Tesla Motors unveiled its latest electric car, the Model 3, on March 31, with a lower price tag and 2017 delivery date. Tesla chief executive Elon Musk heralded the Model 3 as a way to accelerate the world's "transition to sustainable transport." (Jenny Starrs/The Washington Post)

The public is getting its first look at Tesla's completed Model 3, more than a year after the electric car was first announced by chief executive Elon Musk.

On Sunday, Musk tweeted a couple of photos showing off the Model 3, a battery-powered vehicle priced for mainstream Tesla consumers.

The images bear a strong resemblance to the car Musk first revealed in 2016. Although Musk said the first car would have gone to Ira Ehrenpreis, a venture capitalist who founded DBL Partners, Ehrenpreis “gave those rights to me as a 46th birthday present,” Musk said on Twitter.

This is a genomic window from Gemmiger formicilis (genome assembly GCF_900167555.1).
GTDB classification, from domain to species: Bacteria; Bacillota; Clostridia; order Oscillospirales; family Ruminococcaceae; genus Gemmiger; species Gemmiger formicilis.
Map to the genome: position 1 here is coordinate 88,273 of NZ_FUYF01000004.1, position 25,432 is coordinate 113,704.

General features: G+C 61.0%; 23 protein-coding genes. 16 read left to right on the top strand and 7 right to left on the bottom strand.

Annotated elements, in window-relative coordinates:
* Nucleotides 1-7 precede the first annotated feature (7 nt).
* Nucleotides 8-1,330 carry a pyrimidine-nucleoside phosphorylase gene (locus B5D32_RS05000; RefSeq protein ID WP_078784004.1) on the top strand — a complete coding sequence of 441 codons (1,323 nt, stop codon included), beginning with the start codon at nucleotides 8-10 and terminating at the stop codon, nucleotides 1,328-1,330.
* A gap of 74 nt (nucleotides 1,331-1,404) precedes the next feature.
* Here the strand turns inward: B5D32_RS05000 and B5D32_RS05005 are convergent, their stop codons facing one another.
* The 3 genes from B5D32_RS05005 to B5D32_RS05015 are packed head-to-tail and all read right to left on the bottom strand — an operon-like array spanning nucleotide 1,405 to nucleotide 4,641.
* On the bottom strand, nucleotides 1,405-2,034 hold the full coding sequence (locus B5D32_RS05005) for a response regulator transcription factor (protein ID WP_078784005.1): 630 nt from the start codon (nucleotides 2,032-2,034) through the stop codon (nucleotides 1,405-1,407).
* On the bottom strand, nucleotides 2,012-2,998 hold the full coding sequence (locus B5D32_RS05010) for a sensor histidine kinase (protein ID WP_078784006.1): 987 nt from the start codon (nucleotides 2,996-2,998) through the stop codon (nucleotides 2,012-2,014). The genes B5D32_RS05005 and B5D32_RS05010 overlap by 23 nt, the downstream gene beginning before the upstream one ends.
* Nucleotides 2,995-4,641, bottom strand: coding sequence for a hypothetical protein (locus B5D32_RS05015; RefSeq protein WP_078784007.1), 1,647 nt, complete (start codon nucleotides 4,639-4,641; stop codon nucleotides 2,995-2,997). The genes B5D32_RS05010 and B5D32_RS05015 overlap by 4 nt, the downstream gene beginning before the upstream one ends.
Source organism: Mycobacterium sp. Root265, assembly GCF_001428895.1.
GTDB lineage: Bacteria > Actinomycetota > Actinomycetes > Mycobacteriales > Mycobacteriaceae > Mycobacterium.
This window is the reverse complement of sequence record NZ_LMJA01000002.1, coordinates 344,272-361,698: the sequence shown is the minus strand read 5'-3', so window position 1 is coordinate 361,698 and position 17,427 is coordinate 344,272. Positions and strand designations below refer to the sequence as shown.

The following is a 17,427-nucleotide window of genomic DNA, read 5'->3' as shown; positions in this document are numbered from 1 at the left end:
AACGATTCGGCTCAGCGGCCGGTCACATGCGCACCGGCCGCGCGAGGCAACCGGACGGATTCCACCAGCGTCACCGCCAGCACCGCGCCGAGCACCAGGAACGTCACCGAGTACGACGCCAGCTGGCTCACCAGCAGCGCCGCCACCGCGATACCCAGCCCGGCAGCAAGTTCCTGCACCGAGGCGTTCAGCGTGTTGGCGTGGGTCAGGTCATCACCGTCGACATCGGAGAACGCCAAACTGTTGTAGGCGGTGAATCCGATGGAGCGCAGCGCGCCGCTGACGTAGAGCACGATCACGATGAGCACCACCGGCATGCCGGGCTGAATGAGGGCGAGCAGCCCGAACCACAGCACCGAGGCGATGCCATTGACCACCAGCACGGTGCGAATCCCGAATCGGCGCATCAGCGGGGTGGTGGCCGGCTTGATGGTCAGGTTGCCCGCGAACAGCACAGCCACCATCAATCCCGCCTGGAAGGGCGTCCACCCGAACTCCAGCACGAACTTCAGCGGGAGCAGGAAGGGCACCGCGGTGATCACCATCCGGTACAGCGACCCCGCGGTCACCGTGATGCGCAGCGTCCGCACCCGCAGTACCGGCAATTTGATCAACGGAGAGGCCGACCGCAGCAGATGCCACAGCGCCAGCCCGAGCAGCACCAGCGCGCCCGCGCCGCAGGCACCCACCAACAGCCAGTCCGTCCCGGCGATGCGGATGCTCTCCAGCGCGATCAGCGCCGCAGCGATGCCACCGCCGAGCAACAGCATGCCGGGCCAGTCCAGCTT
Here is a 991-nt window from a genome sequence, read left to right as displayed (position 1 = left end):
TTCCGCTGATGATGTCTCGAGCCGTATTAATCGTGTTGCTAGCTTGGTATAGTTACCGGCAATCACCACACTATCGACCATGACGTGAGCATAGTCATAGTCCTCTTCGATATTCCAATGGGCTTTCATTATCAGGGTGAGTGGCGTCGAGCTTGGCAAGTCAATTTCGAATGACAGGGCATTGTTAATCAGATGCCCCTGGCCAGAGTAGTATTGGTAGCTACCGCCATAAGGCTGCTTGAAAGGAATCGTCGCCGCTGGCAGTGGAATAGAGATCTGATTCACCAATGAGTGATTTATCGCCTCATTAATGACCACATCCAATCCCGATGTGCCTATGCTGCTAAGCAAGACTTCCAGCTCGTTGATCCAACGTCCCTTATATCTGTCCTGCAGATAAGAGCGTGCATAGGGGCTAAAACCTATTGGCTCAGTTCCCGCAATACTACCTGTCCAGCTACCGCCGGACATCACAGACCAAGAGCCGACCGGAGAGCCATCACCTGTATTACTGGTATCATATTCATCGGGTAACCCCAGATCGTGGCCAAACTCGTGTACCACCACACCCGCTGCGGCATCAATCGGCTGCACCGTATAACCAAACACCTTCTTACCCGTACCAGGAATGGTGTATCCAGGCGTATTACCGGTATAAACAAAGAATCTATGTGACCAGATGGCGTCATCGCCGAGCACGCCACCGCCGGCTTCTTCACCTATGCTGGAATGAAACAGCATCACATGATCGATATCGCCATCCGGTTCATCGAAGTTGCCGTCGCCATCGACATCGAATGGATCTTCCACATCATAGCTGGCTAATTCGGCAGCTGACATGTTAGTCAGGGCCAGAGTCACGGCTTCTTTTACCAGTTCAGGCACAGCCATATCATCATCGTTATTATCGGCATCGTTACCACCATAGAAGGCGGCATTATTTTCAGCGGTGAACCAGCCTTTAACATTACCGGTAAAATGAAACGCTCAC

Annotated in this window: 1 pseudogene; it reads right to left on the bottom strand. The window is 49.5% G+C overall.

The highly anticipated vehicle is expected to be delivered to the first 30 people on Tesla's massive wait list later this month.

With more than 370,000 pending reservations for a Model 3 — according to Tesla's latest public figures — the company has its work cut out. Analysts believe the car could help jump-start the spread of pure-electric vehicles in the United States, but only if the company is successful at keeping its factory running at top speed. The company has been plagued by production issues in the past that have led to concerns about Tesla's ability to keep up with demand.

Musk has predicted that by December, Tesla will be finishing Model 3s at a rate of 20,000 per month.

Read more:

Why Tesla needs the Model 3 to thrive in the future it helped create

What we know so far about the Model 3

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